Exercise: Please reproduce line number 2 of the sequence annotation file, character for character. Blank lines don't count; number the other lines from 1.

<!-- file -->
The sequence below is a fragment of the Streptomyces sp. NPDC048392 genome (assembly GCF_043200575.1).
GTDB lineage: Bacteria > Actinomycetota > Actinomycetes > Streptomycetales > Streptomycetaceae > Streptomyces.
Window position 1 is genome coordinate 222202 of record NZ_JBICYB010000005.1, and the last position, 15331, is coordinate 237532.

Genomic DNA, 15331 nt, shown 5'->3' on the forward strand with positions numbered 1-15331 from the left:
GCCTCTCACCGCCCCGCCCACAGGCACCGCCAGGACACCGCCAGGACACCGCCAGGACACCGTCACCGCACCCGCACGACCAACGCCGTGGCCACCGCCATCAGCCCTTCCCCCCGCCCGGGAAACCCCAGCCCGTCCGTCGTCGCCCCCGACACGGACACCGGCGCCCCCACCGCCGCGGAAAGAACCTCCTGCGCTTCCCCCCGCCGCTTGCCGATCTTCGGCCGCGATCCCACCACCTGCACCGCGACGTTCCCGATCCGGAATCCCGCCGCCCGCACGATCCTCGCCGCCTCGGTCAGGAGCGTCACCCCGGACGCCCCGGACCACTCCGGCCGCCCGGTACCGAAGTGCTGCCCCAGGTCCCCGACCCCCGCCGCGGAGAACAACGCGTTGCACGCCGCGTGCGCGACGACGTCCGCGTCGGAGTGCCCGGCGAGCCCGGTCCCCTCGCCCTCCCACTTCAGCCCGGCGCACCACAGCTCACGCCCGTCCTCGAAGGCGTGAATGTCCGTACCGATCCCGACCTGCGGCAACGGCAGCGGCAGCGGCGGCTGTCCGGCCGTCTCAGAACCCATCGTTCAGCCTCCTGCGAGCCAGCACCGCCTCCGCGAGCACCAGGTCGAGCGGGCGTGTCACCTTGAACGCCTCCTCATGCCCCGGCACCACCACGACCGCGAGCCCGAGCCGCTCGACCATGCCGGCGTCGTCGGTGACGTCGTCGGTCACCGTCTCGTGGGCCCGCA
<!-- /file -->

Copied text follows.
GTDB lineage: Bacteria > Actinomycetota > Actinomycetes > Streptomycetales > Streptomycetaceae > Streptomyces.